Guidance to help policymakers choose among myriad reform options
Someone asked whether I wanted to put together a specific list of changes to the Social Security program with attendant cost estimates. After some thought, I declined. While I care very much about the future of the program, solving Social Security’s financing challenge is conceptually easy – the problem is relatively small and dozens of proposals have been vetted and “scored” by the Social Security actuaries. Some recent packages of revenue increases and benefit cuts were included in the so-called Simpson-Bowles proposals and in the report of the Debt Reduction Task Force chaired by Former Republican Senator Pete Domenici and budget expert Alice Rivlin. Listing my personal favorites would add little to the debate.
The question, however, did force me to list a number of principles that I would like Congress to keep in mind when they come to tackling Social Security solvency.
- Think very carefully before cutting benefits because retirements are at risk.
The need for retirement income is increasing as people live longer, health care costs rise, and two thirds need some long-term care. At the same time the retirement income system is contracting. Social Security will replace less of pre-retirement income as the Full Retirement Age goes to 67, and employer-sponsored plans – for those lucky enough to have them – are increasingly 401(k)s with modest balances ($120,000 for the typical household approaching retirement). The Center for Retirement Research’s National Retirement Risk Index shows 53 percent of households are at risk of not being able to maintain their standard of living once they stop working. Thus, we should be careful about large cuts on the benefit side.
- Everyone needs Social Security; not just the poor.
Many commentators suggest cutting back benefits for “higher” paid workers and introducing some minimum benefit for the poor. These proposals suggest that someone earning today’s taxable maximum of $110,100 does not need the benefits promised under current law. On either coast and in most urban areas, people earning $110,100 are not rich, will have only a small 401(k)/IRA, and will have little in the way of non-retirement assets other than their house. They are going to need the Social Security benefits provided under current law.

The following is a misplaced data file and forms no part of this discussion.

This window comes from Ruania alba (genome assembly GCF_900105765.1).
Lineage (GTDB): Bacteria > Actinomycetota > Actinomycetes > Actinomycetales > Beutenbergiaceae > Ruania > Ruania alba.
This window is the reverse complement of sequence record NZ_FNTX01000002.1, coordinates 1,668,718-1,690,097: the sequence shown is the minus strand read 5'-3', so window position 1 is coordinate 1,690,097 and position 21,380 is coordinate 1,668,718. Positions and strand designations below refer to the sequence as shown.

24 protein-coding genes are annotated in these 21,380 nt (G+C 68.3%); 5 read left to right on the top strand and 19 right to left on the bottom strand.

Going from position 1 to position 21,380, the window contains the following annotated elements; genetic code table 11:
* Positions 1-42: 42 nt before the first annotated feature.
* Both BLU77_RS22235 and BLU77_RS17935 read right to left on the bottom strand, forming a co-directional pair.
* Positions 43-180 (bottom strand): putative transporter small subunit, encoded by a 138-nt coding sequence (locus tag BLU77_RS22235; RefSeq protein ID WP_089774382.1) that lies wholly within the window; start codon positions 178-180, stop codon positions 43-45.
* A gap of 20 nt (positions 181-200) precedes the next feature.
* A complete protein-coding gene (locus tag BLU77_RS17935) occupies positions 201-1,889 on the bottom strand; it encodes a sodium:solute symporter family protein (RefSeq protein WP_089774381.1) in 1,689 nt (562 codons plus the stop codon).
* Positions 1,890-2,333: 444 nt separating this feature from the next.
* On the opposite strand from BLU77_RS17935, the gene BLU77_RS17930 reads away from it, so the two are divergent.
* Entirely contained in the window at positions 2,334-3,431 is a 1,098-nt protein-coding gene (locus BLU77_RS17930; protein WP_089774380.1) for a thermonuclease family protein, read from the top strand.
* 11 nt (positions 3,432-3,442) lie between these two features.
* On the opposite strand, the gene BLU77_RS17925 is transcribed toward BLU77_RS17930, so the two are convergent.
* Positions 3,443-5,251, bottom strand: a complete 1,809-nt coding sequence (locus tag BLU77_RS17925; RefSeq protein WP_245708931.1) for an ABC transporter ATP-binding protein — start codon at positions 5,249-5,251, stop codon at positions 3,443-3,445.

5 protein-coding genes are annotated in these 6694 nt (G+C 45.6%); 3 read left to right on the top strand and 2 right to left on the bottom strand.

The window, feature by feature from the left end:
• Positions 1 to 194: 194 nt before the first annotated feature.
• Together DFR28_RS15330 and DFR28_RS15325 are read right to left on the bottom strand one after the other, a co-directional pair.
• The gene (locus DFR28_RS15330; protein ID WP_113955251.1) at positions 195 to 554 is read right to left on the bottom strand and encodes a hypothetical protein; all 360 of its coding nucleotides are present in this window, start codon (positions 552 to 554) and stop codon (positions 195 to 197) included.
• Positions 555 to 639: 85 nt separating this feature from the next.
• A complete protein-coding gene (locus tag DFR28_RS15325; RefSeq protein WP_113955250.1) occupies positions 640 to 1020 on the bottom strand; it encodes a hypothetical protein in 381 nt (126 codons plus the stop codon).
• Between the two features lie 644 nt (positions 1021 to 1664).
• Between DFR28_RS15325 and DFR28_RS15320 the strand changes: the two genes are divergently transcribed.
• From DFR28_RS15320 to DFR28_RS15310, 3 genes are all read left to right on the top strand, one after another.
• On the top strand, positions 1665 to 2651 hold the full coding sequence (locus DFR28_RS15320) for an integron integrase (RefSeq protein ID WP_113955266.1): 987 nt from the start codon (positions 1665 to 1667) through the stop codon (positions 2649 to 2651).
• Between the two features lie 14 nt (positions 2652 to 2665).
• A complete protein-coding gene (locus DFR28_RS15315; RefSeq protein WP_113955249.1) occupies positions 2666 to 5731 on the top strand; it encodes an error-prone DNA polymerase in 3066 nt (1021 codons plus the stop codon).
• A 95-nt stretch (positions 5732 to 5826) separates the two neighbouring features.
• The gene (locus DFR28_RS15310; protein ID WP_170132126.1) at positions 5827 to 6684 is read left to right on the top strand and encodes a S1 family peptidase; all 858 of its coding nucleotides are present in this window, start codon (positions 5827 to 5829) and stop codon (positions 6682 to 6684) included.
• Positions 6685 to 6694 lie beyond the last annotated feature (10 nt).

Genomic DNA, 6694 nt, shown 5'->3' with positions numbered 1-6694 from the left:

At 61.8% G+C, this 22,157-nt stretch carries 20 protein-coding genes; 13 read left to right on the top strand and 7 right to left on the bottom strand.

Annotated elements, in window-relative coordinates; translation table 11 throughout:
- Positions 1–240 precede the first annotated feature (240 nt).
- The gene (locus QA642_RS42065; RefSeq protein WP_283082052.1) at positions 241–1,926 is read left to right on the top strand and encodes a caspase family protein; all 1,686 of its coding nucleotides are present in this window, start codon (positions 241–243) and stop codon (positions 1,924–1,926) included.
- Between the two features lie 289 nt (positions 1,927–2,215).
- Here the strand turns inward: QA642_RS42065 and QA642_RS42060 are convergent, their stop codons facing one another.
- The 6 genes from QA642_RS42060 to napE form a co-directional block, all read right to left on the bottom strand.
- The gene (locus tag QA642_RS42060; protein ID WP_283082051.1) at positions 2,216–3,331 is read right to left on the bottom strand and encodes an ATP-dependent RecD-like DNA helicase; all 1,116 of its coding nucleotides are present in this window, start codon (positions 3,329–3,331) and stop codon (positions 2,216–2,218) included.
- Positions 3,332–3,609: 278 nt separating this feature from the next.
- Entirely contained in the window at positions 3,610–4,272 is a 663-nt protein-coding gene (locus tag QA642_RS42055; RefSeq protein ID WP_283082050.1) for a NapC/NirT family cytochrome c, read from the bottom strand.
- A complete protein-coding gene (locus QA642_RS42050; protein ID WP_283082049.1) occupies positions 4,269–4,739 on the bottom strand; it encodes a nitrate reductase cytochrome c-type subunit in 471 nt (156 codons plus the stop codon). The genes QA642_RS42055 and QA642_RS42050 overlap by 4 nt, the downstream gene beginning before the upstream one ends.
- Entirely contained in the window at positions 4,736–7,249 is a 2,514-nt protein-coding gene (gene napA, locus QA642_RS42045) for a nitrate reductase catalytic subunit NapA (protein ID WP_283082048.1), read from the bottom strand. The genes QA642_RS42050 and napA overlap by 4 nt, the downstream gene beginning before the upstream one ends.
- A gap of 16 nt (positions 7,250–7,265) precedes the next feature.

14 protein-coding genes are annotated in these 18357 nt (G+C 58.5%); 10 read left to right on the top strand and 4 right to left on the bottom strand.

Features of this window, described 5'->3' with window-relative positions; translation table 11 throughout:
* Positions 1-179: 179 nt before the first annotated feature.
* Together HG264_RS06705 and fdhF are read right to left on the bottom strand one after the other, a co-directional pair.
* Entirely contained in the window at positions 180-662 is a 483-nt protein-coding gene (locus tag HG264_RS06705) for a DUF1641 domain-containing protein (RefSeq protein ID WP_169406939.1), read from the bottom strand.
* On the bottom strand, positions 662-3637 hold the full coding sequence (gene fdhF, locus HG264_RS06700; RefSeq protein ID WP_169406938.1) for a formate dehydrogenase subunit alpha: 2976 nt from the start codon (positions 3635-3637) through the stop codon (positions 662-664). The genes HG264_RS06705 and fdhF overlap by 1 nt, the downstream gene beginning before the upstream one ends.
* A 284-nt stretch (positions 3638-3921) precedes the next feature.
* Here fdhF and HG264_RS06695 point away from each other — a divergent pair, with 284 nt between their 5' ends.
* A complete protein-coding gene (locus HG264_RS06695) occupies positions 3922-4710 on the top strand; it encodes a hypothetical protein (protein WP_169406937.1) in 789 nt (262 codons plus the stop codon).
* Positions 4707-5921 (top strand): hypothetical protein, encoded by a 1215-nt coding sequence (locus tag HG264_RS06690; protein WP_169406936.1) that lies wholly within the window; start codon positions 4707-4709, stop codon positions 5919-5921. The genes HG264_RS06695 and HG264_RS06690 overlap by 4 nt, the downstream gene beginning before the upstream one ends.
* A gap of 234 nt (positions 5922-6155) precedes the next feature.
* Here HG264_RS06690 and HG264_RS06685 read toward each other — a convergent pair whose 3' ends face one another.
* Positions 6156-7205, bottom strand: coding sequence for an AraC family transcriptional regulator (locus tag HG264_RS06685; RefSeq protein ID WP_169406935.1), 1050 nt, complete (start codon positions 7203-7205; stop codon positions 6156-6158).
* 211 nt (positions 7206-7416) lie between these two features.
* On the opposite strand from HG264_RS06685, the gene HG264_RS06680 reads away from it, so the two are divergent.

- Retain payroll tax financing.
Financing Social Security benefits with an earmarked source of revenue protects the program from the vagaries of annual appropriation and clarifies the link between contributions and benefits. Some liberals and some conservatives have advocated eliminating or revamping the payroll tax. Granted the tax – without exemptions and deductions – is regressive, but the program as a whole helps the lower paid – particularly when one includes disability as well as retirement benefits.
- Fix Social Security sooner rather than later.
Several factors argue for fixing Social Security as soon as possible. First, the longer we wait to make the needed changes in contributions and benefits, the larger the changes need to be. Second, the financing shortfall is embedded in the long-term budget projections, so eliminating the shortfall will improve the budget outlook. Third, restoring balance to Social Security will make Americans feel more secure about their retirement.
- Working longer is the key to health of both Social Security and the nation.
The smaller the number of retired people, the bigger will be the nation’s economic pie and the larger the slice going to working Americans. Thus, increasing the Full Retirement Age (after it reaches 67) in line with improvements in longevity seems like a reasonable form of benefit cut. My preference would be also to raise the Earliest Eligibility Age from 62 to, say, 64, so that people are not tempted to take substantially reduced benefits early. Such a change would have a substantial impact on retirement behavior. The problem is that a portion of the population – due to health or job market problems – simply cannot work longer. They will need some support between 62 and 64. The trick is to design or adapt a program to meet this need that does not undo the incentives to work longer.
I found the exercise of identifying major considerations involved in fixing Social Security more helpful than selecting among the myriad of options available to solve the financing problem. Social Security is a wonderful program; let’s take good care of it.